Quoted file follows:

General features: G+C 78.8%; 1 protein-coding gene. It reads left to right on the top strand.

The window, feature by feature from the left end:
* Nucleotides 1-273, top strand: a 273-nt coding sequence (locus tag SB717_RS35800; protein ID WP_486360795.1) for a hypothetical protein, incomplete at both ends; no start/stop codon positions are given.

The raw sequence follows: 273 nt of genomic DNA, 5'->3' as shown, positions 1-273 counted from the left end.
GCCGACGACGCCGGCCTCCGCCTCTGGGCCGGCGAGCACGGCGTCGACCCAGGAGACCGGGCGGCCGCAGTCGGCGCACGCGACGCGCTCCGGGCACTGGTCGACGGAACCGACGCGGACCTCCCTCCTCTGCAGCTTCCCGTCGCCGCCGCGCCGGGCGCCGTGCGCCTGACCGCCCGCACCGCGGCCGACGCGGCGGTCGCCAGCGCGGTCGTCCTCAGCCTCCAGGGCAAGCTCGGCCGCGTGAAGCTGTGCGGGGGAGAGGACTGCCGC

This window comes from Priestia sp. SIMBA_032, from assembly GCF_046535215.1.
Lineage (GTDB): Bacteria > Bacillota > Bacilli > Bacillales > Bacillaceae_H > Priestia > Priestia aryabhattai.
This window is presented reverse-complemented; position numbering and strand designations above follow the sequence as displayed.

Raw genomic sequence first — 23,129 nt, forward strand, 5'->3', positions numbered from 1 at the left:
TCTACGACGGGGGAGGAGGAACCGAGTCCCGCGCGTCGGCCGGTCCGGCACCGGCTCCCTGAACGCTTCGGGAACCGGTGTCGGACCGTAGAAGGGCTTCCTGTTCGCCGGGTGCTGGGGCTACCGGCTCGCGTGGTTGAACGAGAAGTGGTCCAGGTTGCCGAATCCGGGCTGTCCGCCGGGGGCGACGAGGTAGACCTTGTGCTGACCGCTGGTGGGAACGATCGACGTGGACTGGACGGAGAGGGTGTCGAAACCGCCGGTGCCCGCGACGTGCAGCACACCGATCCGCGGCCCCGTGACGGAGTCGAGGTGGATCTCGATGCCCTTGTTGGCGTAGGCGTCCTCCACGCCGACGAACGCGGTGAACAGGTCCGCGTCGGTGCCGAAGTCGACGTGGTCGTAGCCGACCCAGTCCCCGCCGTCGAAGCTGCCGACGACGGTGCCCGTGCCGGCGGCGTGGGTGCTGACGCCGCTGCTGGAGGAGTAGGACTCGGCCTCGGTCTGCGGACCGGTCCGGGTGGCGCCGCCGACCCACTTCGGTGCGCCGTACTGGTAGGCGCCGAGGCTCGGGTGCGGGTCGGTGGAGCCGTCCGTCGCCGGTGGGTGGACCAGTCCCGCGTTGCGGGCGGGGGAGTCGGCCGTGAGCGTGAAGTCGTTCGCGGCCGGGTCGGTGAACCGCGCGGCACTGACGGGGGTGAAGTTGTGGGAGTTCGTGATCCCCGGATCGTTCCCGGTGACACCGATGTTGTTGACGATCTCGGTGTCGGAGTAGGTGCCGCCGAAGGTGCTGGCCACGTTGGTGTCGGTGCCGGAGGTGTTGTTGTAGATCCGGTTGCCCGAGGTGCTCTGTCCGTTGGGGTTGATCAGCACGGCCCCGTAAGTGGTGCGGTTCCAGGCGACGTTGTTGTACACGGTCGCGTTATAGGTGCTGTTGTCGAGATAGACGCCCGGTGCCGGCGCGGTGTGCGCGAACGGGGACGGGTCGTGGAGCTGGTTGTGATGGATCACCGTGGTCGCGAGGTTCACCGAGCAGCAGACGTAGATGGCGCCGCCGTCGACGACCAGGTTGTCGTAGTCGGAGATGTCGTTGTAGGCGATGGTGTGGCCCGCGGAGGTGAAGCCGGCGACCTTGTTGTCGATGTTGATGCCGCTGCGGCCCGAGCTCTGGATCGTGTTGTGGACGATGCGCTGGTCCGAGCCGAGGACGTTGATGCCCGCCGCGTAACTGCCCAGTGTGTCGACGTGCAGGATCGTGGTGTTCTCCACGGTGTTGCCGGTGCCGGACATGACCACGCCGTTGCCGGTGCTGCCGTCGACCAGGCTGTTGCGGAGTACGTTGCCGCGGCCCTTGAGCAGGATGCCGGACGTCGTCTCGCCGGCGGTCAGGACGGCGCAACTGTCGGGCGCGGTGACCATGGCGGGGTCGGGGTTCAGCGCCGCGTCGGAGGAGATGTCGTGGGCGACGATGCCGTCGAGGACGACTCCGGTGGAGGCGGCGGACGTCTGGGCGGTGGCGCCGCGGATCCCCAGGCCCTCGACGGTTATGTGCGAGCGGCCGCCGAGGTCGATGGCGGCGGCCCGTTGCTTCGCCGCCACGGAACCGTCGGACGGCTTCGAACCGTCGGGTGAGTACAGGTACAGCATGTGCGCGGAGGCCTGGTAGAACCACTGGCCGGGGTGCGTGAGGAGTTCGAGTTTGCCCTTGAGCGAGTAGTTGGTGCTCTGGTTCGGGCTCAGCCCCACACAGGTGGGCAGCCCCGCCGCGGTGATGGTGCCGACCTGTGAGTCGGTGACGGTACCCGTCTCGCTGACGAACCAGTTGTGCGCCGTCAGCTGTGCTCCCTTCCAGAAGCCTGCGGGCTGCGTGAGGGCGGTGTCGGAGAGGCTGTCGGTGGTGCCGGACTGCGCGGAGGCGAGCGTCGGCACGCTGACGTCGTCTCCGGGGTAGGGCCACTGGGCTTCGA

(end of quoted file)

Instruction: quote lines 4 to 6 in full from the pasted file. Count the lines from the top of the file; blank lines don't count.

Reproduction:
The raw sequence follows: 273 nt of genomic DNA, 5'->3' as shown, positions 1-273 counted from the left end.
GCCGACGACGCCGGCCTCCGCCTCTGGGCCGGCGAGCACGGCGTCGACCCAGGAGACCGGGCGGCCGCAGTCGGCGCACGCGACGCGCTCCGGGCACTGGTCGACGGAACCGACGCGGACCTCCCTCCTCTGCAGCTTCCCGTCGCCGCCGCGCCGGGCGCCGTGCGCCTGACCGCCCGCACCGCGGCCGACGCGGCGGTCGCCAGCGCGGTCGTCCTCAGCCTCCAGGGCAAGCTCGGCCGCGTGAAGCTGTGCGGGGGAGAGGACTGCCGC

This window comes from Priestia sp. SIMBA_032, from assembly GCF_046535215.1.